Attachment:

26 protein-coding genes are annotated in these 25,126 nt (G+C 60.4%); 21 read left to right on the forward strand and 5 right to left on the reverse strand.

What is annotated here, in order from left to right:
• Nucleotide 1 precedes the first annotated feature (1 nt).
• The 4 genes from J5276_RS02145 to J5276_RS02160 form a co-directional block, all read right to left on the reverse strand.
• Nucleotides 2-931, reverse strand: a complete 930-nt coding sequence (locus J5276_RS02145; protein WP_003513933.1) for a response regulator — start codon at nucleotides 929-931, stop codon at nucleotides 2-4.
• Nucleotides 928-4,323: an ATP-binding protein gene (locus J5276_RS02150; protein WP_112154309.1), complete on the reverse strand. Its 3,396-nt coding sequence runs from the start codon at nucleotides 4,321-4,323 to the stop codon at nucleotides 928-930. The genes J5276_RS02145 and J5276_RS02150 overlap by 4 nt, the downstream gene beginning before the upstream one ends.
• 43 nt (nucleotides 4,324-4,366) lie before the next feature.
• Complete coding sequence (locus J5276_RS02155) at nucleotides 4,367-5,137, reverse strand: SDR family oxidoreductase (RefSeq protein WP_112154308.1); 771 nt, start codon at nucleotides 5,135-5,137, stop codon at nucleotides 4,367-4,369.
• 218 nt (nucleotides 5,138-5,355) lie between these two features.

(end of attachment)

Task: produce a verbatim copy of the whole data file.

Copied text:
26 protein-coding genes are annotated in these 25,126 nt (G+C 60.4%); 21 read left to right on the forward strand and 5 right to left on the reverse strand.

What is annotated here, in order from left to right:
• Nucleotide 1 precedes the first annotated feature (1 nt).
• The 4 genes from J5276_RS02145 to J5276_RS02160 form a co-directional block, all read right to left on the reverse strand.
• Nucleotides 2-931, reverse strand: a complete 930-nt coding sequence (locus J5276_RS02145; protein WP_003513933.1) for a response regulator — start codon at nucleotides 929-931, stop codon at nucleotides 2-4.
• Nucleotides 928-4,323: an ATP-binding protein gene (locus J5276_RS02150; protein WP_112154309.1), complete on the reverse strand. Its 3,396-nt coding sequence runs from the start codon at nucleotides 4,321-4,323 to the stop codon at nucleotides 928-930. The genes J5276_RS02145 and J5276_RS02150 overlap by 4 nt, the downstream gene beginning before the upstream one ends.
• 43 nt (nucleotides 4,324-4,366) lie before the next feature.
• Complete coding sequence (locus J5276_RS02155) at nucleotides 4,367-5,137, reverse strand: SDR family oxidoreductase (RefSeq protein WP_112154308.1); 771 nt, start codon at nucleotides 5,135-5,137, stop codon at nucleotides 4,367-4,369.
• 218 nt (nucleotides 5,138-5,355) lie between these two features.